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The first quarter was a roller coaster.&a;nbsp; It was also, as Winston Churchill once said about Russia,&a;nbsp;&q;a&a;nbsp;riddle,&a;nbsp;wrapped&a;nbsp;in a mystery, inside an&a;nbsp;enigma.&q;&a;nbsp; The table below shows returns for several S&a;amp;P sectors for the first quarter of 2018.&a;nbsp; I have sorted them in descending order of dividend yield, such that the highest-yielding sectors are first.&a;nbsp; As you can see, the high-yield sectors performed the worst.&a;nbsp; Tech and Consumer Discretionary stocks gained, and the rest of the sectors fell.
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As we know, the first quarter was characterized by a furious rally in January, a sharp pullback, a &q;bounce&q; and a resumption of the decline.&a;nbsp; So, looking at the full 3 months as a snapshot is not as instructive as a longer period of time might be.&a;nbsp; For that, there is the 1-year return column, which only strengthens the theme that for investors seeking yield in the traditional stock sectors, the tide was against you the past 12 months.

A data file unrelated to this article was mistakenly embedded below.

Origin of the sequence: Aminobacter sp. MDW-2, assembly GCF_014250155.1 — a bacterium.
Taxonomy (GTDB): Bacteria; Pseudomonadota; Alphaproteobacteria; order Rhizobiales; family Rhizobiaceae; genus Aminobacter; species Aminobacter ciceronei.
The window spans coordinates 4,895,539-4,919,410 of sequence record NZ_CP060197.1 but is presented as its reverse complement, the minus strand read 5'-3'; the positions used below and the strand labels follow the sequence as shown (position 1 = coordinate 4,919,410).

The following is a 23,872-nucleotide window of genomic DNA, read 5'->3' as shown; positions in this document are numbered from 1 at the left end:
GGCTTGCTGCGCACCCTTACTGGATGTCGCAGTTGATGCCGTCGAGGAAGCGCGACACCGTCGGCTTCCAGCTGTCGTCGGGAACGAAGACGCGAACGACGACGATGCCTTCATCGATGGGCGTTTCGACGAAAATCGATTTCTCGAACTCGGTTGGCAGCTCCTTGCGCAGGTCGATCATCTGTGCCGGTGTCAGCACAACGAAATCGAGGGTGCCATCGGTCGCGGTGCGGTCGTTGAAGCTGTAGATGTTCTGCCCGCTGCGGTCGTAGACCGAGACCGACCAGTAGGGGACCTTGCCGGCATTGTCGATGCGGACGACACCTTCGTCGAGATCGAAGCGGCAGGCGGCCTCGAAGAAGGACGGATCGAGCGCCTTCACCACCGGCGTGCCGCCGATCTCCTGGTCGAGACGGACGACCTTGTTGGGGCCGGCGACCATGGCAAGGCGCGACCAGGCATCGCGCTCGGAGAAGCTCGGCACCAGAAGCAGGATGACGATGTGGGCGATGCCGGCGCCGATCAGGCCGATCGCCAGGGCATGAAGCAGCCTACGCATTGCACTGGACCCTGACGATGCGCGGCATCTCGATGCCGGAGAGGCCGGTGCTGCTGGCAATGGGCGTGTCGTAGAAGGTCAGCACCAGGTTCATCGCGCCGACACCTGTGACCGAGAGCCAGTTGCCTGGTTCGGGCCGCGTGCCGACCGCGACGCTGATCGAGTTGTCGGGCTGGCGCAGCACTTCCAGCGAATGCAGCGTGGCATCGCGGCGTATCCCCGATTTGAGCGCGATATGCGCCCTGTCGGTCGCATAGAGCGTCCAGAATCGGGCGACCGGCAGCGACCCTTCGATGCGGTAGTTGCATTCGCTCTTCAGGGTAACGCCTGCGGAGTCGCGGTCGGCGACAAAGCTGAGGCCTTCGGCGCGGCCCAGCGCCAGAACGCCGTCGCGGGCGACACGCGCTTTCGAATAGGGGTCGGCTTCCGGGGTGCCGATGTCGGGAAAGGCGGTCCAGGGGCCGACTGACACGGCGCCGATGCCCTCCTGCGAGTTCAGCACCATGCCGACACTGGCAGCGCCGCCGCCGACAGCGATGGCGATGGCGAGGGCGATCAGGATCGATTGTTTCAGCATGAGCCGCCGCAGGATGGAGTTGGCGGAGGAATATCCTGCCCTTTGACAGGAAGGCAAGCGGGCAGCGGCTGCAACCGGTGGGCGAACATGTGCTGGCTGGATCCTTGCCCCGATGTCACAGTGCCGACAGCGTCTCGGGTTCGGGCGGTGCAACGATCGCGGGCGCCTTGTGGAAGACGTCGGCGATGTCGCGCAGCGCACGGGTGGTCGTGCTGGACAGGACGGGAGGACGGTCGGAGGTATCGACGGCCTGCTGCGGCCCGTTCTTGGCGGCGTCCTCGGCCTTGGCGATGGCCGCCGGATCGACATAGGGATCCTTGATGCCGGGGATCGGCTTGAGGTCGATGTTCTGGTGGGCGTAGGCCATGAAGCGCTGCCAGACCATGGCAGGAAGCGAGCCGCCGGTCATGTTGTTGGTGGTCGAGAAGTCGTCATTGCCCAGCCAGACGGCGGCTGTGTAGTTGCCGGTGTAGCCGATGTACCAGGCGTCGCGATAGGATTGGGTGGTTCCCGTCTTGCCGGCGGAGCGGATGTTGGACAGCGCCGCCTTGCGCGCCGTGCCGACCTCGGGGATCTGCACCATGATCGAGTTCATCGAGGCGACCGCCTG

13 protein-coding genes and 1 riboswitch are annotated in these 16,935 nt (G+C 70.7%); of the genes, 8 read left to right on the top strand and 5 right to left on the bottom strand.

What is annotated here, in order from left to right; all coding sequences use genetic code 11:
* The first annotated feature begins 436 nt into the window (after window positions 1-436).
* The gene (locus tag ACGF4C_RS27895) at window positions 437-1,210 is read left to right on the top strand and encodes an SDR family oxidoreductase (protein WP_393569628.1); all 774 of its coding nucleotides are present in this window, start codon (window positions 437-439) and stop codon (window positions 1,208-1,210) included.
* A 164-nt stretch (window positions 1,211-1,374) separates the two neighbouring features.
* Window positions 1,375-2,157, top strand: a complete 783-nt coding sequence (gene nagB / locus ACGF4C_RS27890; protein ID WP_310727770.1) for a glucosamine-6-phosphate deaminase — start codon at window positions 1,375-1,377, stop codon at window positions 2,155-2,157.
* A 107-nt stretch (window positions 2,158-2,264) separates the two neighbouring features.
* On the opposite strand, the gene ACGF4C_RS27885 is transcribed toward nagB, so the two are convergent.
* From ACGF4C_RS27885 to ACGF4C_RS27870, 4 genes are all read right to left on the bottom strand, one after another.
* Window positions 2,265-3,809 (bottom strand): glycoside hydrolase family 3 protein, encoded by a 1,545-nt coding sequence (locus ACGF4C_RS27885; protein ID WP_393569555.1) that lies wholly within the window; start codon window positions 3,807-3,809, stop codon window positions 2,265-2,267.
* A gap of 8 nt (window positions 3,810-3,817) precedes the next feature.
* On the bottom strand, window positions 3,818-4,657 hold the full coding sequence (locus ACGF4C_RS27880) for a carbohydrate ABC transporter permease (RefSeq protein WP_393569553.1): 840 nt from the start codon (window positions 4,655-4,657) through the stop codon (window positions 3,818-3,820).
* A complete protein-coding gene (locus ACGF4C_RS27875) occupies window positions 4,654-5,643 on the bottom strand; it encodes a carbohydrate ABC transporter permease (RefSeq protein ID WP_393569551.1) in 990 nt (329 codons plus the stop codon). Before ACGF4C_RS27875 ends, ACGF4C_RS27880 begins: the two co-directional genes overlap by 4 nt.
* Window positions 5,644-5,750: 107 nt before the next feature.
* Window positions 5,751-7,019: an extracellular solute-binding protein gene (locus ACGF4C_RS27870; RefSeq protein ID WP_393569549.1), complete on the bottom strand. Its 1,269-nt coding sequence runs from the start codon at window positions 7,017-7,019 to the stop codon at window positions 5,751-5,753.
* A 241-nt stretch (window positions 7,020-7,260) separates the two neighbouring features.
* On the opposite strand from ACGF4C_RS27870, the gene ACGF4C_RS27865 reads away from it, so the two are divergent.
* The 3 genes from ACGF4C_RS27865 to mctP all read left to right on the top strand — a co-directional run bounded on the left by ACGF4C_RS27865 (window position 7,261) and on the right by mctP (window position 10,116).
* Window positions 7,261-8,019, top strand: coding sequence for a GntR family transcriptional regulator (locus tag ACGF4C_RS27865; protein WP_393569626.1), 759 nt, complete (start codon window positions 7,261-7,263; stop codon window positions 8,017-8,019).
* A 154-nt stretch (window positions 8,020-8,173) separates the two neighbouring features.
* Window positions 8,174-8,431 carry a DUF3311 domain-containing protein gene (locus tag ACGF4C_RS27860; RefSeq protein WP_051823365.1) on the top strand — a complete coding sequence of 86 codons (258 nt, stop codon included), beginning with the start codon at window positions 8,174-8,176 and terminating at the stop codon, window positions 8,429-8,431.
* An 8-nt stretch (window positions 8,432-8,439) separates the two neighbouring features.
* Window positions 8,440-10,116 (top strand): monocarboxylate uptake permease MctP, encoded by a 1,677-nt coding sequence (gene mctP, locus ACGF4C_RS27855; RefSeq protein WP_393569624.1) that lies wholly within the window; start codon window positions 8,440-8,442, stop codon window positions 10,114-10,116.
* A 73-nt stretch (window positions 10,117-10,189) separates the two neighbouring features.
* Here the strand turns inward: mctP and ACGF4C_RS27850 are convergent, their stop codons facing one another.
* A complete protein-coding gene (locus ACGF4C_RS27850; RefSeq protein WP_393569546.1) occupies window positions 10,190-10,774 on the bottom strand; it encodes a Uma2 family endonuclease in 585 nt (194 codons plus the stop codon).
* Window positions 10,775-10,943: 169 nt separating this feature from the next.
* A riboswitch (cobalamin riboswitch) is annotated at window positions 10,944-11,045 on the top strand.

Here is the key for the 2nd quarter and beyond: is this a war on dividend stocks, in response to a fear of rising interest rates (in which investors often treat yield stocks like bonds, instead of continuing to view them as businesses)? Or is this a case where the yield stocks are simply leading the lower-yield stocks down, and the past 2 months were the first chapter of that story?&a;nbsp; I don&s;t know, and you don&s;t either.&a;nbsp; But if you have been reading my articles on Forbes.com for the past year, you know that investing for income requires a different approach from in the past.&a;nbsp; It doesn&s;t mean that we avoid income stocks, but we do have to go beyond the concept of buying them on reputation or because they are part of some sexy-sounding ETF or index.
Let&s;s see where the second quarter takes us.